It looks like coronavirus variants can hide out in the human body much like some of their viral cousins do, making it hard for infected people to get rid of the virus entirely, researchers report.
Successive variants have appeared since the original version of SARS-CoV-2 triggered the global pandemic, and vaccines and antibody treatments have proven less effective against some of these variants.
“Our results showed that one can have several different virus variants in one’s body,” said Kapil Gupta, a senior research associate in biochemistry at the University of Bristol in the U.K. “Some of these variants may use kidney or spleen cells as their niche to hide, while the body is busy defending against the dominant virus type. This could make it difficult for the infected patients to get rid of SARS-CoV-2 entirely.”
Gupta is lead author of one of two new studies recently published in the journal Nature Communications.
The international team of researchers found that the virus can evolve distinctly in different cell types and adapt its immunity in the same infected person.
They focused on the function of a specific pocket in the SARS-CoV-2 spike protein and concluded that it plays an essential role in the virus’ ability to spread.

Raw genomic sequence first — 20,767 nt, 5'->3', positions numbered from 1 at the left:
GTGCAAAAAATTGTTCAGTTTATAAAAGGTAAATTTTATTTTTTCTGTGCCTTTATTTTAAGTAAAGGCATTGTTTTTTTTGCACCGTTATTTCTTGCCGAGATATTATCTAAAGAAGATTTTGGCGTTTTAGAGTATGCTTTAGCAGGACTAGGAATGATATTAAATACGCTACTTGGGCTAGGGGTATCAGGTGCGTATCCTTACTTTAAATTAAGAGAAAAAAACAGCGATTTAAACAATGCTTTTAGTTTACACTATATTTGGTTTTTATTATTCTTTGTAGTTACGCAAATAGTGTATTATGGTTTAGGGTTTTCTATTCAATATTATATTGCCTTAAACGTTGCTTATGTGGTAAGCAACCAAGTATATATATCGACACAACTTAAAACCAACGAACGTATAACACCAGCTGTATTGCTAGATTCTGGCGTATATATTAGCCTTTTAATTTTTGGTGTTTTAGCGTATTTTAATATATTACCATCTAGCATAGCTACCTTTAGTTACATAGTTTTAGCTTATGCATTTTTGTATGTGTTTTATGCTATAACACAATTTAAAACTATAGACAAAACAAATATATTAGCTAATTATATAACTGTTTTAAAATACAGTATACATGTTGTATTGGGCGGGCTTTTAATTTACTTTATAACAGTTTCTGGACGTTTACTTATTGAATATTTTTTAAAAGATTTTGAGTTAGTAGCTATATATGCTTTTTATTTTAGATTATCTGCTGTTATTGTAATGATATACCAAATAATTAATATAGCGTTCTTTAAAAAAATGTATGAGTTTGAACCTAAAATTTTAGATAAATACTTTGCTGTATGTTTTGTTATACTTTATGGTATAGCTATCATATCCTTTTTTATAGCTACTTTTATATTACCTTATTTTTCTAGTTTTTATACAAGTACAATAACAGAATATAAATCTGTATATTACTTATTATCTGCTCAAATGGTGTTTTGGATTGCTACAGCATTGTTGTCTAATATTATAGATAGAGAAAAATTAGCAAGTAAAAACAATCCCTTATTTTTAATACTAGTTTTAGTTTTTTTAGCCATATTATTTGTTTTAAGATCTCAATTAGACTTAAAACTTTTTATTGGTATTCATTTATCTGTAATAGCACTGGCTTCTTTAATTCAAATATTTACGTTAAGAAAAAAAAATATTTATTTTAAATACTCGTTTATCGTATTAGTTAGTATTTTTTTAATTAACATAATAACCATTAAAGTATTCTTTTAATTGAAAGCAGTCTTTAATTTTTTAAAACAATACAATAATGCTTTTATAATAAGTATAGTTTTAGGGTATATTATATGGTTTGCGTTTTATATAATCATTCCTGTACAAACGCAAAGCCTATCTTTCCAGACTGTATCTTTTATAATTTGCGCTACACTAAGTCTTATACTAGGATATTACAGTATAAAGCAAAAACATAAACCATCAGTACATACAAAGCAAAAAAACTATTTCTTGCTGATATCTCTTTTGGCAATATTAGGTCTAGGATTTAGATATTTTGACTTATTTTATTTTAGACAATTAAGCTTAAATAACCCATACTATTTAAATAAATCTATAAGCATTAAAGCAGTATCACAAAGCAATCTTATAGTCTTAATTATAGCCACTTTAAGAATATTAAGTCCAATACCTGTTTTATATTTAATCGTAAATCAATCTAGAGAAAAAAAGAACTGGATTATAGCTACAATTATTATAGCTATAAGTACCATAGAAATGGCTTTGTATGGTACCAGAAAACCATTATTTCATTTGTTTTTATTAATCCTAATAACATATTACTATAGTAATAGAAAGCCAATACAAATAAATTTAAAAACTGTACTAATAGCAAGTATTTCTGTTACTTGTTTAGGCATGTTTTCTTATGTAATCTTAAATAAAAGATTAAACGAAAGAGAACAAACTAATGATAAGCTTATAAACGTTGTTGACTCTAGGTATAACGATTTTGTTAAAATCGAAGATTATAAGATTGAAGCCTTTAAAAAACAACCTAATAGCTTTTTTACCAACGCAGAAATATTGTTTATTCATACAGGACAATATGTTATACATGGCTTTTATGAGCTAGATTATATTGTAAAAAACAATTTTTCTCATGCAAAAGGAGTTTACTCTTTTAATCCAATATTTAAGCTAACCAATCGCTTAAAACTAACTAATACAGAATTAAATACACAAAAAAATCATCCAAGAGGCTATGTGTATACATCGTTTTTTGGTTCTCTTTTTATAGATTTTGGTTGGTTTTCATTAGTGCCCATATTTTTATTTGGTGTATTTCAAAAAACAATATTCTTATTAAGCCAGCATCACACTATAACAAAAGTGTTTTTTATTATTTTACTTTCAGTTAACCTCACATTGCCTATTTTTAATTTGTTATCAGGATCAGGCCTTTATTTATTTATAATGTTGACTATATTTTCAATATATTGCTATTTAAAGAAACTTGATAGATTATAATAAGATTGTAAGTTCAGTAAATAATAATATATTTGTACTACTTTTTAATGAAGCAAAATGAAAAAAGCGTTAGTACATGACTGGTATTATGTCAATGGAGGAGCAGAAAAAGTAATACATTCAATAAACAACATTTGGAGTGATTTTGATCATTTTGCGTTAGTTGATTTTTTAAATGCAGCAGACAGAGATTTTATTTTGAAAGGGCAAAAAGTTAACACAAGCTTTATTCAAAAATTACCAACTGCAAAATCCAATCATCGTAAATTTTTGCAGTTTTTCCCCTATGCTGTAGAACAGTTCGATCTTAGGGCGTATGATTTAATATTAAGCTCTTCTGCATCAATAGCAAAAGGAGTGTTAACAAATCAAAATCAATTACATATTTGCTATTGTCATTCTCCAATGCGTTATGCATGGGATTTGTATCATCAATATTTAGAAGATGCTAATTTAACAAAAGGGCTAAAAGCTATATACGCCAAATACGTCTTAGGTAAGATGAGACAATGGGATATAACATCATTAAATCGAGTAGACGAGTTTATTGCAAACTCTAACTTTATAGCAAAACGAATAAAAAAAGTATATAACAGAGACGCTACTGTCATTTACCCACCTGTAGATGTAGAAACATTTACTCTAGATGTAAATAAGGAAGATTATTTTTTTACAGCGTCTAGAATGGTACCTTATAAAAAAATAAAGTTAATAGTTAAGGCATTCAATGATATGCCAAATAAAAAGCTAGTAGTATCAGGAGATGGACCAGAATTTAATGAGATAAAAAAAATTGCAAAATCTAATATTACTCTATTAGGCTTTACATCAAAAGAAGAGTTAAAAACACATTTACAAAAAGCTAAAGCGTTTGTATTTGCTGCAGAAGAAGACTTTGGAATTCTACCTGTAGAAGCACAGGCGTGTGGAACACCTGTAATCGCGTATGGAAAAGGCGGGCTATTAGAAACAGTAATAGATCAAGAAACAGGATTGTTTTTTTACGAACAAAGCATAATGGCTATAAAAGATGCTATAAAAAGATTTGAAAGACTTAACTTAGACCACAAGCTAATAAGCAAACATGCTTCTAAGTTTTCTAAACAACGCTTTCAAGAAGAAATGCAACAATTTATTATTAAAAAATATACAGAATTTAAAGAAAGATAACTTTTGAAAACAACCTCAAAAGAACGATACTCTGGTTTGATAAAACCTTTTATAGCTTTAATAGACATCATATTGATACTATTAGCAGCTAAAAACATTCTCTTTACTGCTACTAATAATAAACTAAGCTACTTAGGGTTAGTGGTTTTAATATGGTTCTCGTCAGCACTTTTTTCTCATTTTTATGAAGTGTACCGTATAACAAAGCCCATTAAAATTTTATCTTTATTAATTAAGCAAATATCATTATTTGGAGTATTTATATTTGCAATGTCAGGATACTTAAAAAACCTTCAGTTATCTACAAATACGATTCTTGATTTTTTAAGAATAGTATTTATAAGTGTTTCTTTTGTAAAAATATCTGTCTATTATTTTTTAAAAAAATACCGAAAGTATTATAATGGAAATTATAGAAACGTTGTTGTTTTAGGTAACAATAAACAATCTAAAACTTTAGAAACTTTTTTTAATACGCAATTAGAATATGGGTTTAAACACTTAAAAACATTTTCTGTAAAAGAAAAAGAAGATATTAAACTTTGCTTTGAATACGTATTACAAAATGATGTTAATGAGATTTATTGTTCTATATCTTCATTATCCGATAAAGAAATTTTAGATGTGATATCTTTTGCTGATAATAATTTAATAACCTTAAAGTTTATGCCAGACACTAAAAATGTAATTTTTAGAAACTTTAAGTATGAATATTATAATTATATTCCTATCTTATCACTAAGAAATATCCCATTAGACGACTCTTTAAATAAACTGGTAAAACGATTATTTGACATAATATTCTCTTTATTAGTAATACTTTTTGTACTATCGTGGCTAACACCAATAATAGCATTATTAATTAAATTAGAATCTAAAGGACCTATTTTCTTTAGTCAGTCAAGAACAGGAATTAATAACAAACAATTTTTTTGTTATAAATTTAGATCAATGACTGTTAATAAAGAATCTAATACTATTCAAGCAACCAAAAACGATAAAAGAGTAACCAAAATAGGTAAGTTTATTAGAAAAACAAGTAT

“An incessant series of variants have completely replaced the original virus by now, with Omicron and Omicron 2 dominating worldwide,” said team leader Imre Berger, a professor of biochemistry at University of Bristol.
Researchers analyzed an early variant discovered in Bristol dubbed BrisDelta.
“It had changed its shape from the original virus, but the pocket we had discovered was there, unaltered,” Berger explained.
BrisDelta represents a small subpopulation in samples from COVID patients, but it appears to infect certain cell-types better than the virus that dominated the first wave, researchers noted.
In a related study, researchers created synthetic, safe versions of the virus (virions) to determine how the pocket drives infection. They found that the spike protein on the virus changes shape after binding with a fatty acid. This makes it less visible to the immune system.
“It appears that this pocket, specifically built to recognize these fatty acids, gives SARS-CoV-2 an advantage inside the body of infected people, allowing it to multiply so fast,” said study author Oskar Staufer. “This could explain why it is there, in all variants, including Omicron.”
Staufer is a joint member of the Max Planck Institute in Heidelberg, Germany, and the Max Planck Center in Bristol, U.K.
“Intriguingly, the same feature also provides us with a unique opportunity to defeat the virus, exactly because it is so conserved — with a tailor-made antiviral molecule that blocks the pocket,” he added.
A company founded by the researchers is working to develop antiviral drugs that target the pocket.
For more on COVID-19 variants, go to the U.S. Centers for Disease Control and Prevention.
SOURCE: University of Bristol, news release, March 1, 2022
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